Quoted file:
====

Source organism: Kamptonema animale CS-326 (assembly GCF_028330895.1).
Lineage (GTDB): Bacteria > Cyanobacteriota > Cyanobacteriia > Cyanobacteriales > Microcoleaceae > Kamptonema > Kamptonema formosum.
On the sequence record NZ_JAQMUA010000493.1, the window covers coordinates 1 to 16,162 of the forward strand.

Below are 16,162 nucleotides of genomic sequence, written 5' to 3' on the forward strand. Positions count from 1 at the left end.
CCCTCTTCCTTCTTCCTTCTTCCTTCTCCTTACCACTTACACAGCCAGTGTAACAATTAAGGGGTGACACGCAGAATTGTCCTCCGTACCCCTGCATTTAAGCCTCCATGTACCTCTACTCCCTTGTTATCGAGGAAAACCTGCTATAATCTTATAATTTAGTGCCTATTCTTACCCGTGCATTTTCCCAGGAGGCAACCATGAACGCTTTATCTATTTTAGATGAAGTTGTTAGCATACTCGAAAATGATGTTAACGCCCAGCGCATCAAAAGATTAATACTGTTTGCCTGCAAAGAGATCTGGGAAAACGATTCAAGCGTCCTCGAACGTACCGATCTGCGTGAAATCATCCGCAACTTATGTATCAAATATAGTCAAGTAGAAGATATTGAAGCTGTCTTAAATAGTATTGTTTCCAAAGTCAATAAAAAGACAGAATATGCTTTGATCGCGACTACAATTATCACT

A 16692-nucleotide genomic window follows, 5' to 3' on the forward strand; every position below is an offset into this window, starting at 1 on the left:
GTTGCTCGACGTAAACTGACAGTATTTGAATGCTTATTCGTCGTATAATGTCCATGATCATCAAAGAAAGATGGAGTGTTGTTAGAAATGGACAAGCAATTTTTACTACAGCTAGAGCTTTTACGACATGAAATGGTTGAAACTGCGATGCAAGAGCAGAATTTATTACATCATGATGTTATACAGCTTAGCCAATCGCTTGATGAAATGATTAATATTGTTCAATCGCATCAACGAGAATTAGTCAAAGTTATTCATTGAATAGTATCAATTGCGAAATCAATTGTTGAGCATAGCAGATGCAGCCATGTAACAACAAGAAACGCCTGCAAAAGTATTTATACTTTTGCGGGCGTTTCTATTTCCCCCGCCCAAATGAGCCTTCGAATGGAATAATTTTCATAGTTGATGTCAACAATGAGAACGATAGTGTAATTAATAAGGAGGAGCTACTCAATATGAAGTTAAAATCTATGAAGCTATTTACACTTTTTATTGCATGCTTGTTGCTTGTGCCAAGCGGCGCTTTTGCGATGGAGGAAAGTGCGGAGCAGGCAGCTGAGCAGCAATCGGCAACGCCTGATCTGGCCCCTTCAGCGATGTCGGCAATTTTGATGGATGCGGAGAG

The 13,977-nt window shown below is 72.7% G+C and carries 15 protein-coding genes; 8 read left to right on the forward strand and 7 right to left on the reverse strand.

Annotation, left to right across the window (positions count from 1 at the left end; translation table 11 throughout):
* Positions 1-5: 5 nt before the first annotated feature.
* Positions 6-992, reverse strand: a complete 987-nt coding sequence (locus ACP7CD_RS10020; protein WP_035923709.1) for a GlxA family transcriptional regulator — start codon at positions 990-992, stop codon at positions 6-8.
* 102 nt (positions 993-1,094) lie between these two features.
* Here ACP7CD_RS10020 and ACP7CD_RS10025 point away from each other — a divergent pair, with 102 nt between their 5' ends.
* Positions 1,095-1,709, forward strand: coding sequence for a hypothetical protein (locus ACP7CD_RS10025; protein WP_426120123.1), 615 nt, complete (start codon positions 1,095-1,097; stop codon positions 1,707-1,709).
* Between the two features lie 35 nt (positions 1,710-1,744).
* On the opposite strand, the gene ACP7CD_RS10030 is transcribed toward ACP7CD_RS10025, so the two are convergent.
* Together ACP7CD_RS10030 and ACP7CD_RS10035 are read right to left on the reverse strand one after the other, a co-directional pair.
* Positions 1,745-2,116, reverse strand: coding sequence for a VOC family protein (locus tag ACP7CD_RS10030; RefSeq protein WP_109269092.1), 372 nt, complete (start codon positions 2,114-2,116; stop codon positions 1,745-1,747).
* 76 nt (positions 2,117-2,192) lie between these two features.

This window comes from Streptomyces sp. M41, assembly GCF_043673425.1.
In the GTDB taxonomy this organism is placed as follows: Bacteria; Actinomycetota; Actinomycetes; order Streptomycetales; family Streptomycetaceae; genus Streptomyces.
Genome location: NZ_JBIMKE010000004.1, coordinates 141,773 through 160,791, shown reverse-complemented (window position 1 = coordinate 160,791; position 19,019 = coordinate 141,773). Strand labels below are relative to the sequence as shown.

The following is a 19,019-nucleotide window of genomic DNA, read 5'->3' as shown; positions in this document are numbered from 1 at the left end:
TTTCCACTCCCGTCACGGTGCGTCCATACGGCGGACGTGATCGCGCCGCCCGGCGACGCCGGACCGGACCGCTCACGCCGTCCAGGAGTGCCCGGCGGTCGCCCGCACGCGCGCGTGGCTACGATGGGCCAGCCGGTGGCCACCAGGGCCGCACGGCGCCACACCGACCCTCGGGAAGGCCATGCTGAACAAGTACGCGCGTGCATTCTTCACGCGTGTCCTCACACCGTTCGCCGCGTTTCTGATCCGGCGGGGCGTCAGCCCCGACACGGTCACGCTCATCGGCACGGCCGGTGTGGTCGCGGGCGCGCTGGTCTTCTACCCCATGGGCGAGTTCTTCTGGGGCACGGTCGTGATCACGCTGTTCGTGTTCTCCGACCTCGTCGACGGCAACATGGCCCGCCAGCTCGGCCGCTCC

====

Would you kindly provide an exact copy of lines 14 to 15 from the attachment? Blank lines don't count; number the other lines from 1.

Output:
* Positions 1,095-1,709, forward strand: coding sequence for a hypothetical protein (locus ACP7CD_RS10025; protein WP_426120123.1), 615 nt, complete (start codon positions 1,095-1,097; stop codon positions 1,707-1,709).
* Between the two features lie 35 nt (positions 1,710-1,744).